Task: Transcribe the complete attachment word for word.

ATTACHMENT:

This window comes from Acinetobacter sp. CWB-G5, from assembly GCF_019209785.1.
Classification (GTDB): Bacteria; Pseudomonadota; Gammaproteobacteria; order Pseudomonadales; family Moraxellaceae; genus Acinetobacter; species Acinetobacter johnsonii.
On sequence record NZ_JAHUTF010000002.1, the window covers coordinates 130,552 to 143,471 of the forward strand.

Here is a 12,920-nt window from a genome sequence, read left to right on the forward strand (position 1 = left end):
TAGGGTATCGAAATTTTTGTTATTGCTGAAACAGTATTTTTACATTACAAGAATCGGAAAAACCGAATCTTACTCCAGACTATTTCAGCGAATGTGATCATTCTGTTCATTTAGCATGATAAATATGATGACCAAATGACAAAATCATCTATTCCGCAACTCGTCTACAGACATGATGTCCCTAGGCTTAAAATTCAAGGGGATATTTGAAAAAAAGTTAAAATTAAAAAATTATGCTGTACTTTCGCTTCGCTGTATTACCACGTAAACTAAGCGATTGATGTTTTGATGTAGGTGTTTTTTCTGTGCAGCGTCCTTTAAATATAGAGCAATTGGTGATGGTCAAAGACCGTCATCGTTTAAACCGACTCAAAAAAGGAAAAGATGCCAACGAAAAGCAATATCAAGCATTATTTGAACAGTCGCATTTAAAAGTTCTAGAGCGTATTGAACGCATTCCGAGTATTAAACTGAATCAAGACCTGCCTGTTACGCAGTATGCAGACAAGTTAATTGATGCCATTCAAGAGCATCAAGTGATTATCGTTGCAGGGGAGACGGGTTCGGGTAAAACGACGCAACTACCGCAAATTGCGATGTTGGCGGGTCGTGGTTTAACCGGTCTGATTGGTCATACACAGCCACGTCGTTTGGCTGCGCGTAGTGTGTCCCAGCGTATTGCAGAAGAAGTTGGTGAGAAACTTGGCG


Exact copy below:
This window comes from Acinetobacter sp. CWB-G5, from assembly GCF_019209785.1.
Classification (GTDB): Bacteria; Pseudomonadota; Gammaproteobacteria; order Pseudomonadales; family Moraxellaceae; genus Acinetobacter; species Acinetobacter johnsonii.
On sequence record NZ_JAHUTF010000002.1, the window covers coordinates 130,552 to 143,471 of the forward strand.

Here is a 12,920-nt window from a genome sequence, read left to right on the forward strand (position 1 = left end):
TAGGGTATCGAAATTTTTGTTATTGCTGAAACAGTATTTTTACATTACAAGAATCGGAAAAACCGAATCTTACTCCAGACTATTTCAGCGAATGTGATCATTCTGTTCATTTAGCATGATAAATATGATGACCAAATGACAAAATCATCTATTCCGCAACTCGTCTACAGACATGATGTCCCTAGGCTTAAAATTCAAGGGGATATTTGAAAAAAAGTTAAAATTAAAAAATTATGCTGTACTTTCGCTTCGCTGTATTACCACGTAAACTAAGCGATTGATGTTTTGATGTAGGTGTTTTTTCTGTGCAGCGTCCTTTAAATATAGAGCAATTGGTGATGGTCAAAGACCGTCATCGTTTAAACCGACTCAAAAAAGGAAAAGATGCCAACGAAAAGCAATATCAAGCATTATTTGAACAGTCGCATTTAAAAGTTCTAGAGCGTATTGAACGCATTCCGAGTATTAAACTGAATCAAGACCTGCCTGTTACGCAGTATGCAGACAAGTTAATTGATGCCATTCAAGAGCATCAAGTGATTATCGTTGCAGGGGAGACGGGTTCGGGTAAAACGACGCAACTACCGCAAATTGCGATGTTGGCGGGTCGTGGTTTAACCGGTCTGATTGGTCATACACAGCCACGTCGTTTGGCTGCGCGTAGTGTGTCCCAGCGTATTGCAGAAGAAGTTGGTGAGAAACTTGGCG